Servicing assets are evaluated for impairment based upon the fair value of the rights as compared to carrying amount. Impairment is determined by stratifying rights into groupings based on predominant risk characteristics, such as interest rate, loan type and investor type. Impairment is recognized through a valuation allowance for an individual grouping, to the extent that fair value is less than the carrying amount. If the Company later determines that all or a portion of the impairment no longer exists for a particular grouping, a reduction of the allowance may be recorded as an increase to income. Changes in valuation allowances are reported with loan servicing fees on the income statement. The fair values of servicing rights are subject to significant fluctuations as a result of changes in estimated and actual prepayment speeds and default rates and losses.

Servicing fee income, which is reported on the income statement as loan servicing fees, is recorded for fees earned for servicing loans. The fees are based on a contractual percentage of the outstanding principal or a fixed amount per loan and are recorded as income when earned. The amortization of mortgage servicing rights is netted against mortgage loan servicing fee income.

Overview

The Company reported net income of $28,057 for the year ended December 31, 2016, compared to $16,080 for the year ended December 31, 2015, and $8,414 for the year ended December 31, 2014. After the payment of preferred dividends on the senior preferred stock issued to the Treasury pursuant to Small Business Lending Fund (“SBLF”), which shares of preferred stock the Company redeemed on March 25, 2016, the Company’s net earnings available to common shareholders for the years ended December 31, 2016, 2015 and 2014 were $28,034, $15,980, and $8,314, respectively. The primary reason for the increase in net earnings available to common shareholders was increased interest income on loans and investment securities due to significant organic growth in each of these portfolios during 2016 and 2015.

Net Interest Income/Margin

Net interest income consists of interest income generated by earning assets, less interest expense. Net interest income for the years ended December 31, 2016, 2015 and 2014 totaled $81,584, $59,415, and $37,693, respectively, which are increases of $22,169, or 37.3%, and 21,722, or 57.6%, respectively.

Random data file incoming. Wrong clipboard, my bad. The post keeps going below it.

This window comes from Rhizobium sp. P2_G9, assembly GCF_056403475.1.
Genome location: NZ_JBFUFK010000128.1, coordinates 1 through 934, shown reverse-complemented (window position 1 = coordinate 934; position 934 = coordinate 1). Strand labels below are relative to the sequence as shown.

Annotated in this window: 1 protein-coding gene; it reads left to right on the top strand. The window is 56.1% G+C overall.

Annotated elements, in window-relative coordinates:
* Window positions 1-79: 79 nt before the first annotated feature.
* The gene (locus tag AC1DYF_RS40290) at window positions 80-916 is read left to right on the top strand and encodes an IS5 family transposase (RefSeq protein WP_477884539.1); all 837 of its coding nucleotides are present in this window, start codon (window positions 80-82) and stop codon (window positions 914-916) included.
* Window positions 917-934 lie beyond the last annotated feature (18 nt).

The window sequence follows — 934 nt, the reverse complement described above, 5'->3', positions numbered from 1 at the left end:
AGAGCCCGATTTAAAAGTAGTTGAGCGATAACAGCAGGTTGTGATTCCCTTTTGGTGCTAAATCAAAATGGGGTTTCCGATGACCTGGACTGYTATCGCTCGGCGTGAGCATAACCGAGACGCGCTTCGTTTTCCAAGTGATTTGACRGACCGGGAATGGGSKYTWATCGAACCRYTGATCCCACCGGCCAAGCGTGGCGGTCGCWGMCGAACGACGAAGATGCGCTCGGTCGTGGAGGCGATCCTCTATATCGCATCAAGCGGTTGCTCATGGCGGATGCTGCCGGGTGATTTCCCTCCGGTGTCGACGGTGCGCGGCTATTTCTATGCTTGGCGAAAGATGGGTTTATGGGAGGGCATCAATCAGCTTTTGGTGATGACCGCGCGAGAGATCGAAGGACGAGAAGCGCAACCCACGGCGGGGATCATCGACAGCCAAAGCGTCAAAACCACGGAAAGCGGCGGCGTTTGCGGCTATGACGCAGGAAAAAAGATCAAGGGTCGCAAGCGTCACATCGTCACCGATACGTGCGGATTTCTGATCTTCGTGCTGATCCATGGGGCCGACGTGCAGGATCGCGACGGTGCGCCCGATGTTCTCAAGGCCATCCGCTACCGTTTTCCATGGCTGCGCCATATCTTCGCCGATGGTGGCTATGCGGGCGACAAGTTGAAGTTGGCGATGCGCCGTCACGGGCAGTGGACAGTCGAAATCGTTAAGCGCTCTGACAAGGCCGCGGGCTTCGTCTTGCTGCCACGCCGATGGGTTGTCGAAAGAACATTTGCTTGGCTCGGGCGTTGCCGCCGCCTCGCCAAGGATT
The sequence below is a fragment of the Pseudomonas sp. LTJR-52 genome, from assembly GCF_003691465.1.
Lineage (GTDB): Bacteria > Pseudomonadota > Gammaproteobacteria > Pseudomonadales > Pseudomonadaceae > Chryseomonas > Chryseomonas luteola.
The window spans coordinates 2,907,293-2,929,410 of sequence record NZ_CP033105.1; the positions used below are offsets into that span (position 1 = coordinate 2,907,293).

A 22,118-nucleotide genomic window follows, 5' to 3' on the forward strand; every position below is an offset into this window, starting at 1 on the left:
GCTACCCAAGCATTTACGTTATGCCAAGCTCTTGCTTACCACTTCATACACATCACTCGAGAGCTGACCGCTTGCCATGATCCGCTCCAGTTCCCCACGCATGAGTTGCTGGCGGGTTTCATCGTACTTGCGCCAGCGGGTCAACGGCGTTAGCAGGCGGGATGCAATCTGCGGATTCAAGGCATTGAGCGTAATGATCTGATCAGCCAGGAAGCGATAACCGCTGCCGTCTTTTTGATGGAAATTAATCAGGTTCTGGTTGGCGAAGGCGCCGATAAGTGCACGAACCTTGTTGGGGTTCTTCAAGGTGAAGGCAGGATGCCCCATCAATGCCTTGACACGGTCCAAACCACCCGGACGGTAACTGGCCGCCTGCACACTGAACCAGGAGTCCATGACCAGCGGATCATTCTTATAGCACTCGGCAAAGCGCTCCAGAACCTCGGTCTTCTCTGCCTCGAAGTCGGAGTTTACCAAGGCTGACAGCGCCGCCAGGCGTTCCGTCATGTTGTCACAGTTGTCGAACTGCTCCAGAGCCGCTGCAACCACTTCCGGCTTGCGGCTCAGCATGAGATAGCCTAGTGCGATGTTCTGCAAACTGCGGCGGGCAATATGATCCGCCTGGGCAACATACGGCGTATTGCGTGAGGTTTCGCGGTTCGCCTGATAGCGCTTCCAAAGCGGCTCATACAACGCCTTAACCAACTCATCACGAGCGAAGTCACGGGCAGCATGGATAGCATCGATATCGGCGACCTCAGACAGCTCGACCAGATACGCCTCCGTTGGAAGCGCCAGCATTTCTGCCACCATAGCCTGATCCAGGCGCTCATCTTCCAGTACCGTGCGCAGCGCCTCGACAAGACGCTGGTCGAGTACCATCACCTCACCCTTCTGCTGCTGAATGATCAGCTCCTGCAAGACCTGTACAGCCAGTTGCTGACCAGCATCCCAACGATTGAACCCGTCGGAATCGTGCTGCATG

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Index to Financial Statements

For the years ended December 31, 2016 and 2015, interest income increased $31,186 and $25,289 due to growth in both the loan and investment securities portfolios. These were offset by increases of $9,017 and $3,567 in interest expense, which totaled $18,323, $9,306 and $5,739, respectively, for the years ended December 31, 2016, 2015 and 2014, as a result of increases in interest-bearing deposits and borrowings, with 2016 borrowing increases in Federal Home Loan Bank advances and subordinated notes.

Interest-earning assets averaged $2,496,361, $1,685,073, and $1,008,156 during the years ended December 31, 2016, 2015 and 2014, which are increases of $843,635, or 50.1%, and $676,917, or 67.1%, respectively. The increases in 2016 and 2015 were primarily due to significant organic growth in loans and investment securities.

For the years ended December 31, 2016 and 2015, average loans increased 54.0% and 65.5%, respectively, and investment securities increased 38.9% and 71.6%, respectively. The yield on average interest-earning assets decreased two basis points to 4.15% during the year ended December 31, 2016, decreased 14 basis points to 4.17% during the year ended December 31, 2015, compared to 4.31% for the year ended December 31, 2014. The yields on average loans decreased 28 basis points during the year ended December 31, 2016 and 19 basis points during the year ended December 31, 2015. These decreases were due to the reduced accretion of discounts on purchased loans and due to lower interest rates on loans added to the loan portfolio.

For the years ended December 31, 2016, 2015 and 2014, the yield on available for sale securities was 2.49%, 2.44% and 2.59%, respectively. The increase in yield in 2016 is due to the increased volume of tax-exempt municipal securities that were purchased in 2016 combined with the slowing of prepayment amortization during 2016.The primary driver for the decrease during 2015 was the decline in coupon rate on the Company’s securities. During 2015, the yield related to coupon rate declined from 4.45% in 2014 to 4.14% in 2015.

For the years ended December 31, 2016, 2015 and 2014, the yield on held to maturity securities was 3.90%, 3.57% and 2.74%, respectively. The increase in yields in 2016 and in 2015 was attributable to the increased volume of tax-exempt municipal securities that have been purchased over the past two years, which increased the tax equivalent yield of the held to maturity portion of the securities portfolio, combined with the slowing of prepayment amortization during 2016.

Interest-bearing liabilities averaged $2,125,986, $1,409,753, and $848,993, respectively, during the years ended December 31, 2016, 2015 and 2014, which are increases of $716,233, or 50.8%, during 2016 and $560,760, or 66.1%, during 2015. The increase for 2016 was primarily due to growth of average interest-bearing deposits and due to growth in Federal Home Loan Bank advances and subordinated notes. The increase during 2015 was primarily attributed to growth of average interest-bearing deposits.

During 2016, total average interest-bearing deposits grew $628,415, which included increases in average interest checking of $63,540, average money market accounts of $152,448, and average time deposits outstanding of $398,681. During 2015, total average interest-bearing deposits grew $517,948, which included increases in average interest checking of $69,913, average money market accounts of $163,945, and average time deposits outstanding of $272,399.